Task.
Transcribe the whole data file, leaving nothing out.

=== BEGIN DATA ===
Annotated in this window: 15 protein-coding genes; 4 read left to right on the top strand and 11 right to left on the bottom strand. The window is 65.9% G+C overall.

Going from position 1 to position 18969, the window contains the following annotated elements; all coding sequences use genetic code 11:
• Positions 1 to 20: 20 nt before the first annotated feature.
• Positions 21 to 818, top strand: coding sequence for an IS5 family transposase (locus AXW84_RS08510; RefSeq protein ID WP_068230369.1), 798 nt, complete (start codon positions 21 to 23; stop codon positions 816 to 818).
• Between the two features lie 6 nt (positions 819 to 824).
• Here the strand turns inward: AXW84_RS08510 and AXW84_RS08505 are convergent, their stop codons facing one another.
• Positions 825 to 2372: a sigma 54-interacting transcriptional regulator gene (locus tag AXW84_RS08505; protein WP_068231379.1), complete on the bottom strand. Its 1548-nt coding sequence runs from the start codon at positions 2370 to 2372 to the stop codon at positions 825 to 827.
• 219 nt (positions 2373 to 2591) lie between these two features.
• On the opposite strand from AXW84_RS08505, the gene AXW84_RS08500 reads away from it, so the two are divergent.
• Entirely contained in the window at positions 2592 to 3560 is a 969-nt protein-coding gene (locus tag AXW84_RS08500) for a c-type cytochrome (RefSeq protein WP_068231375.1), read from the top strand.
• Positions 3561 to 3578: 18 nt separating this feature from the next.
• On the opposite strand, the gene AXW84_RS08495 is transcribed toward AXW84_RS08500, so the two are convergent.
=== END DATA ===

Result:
Annotated in this window: 15 protein-coding genes; 4 read left to right on the top strand and 11 right to left on the bottom strand. The window is 65.9% G+C overall.

Going from position 1 to position 18969, the window contains the following annotated elements; all coding sequences use genetic code 11:
• Positions 1 to 20: 20 nt before the first annotated feature.
• Positions 21 to 818, top strand: coding sequence for an IS5 family transposase (locus AXW84_RS08510; RefSeq protein ID WP_068230369.1), 798 nt, complete (start codon positions 21 to 23; stop codon positions 816 to 818).
• Between the two features lie 6 nt (positions 819 to 824).
• Here the strand turns inward: AXW84_RS08510 and AXW84_RS08505 are convergent, their stop codons facing one another.
• Positions 825 to 2372: a sigma 54-interacting transcriptional regulator gene (locus tag AXW84_RS08505; protein WP_068231379.1), complete on the bottom strand. Its 1548-nt coding sequence runs from the start codon at positions 2370 to 2372 to the stop codon at positions 825 to 827.
• 219 nt (positions 2373 to 2591) lie between these two features.
• On the opposite strand from AXW84_RS08505, the gene AXW84_RS08500 reads away from it, so the two are divergent.
• Entirely contained in the window at positions 2592 to 3560 is a 969-nt protein-coding gene (locus tag AXW84_RS08500) for a c-type cytochrome (RefSeq protein WP_068231375.1), read from the top strand.
• Positions 3561 to 3578: 18 nt separating this feature from the next.
• On the opposite strand, the gene AXW84_RS08495 is transcribed toward AXW84_RS08500, so the two are convergent.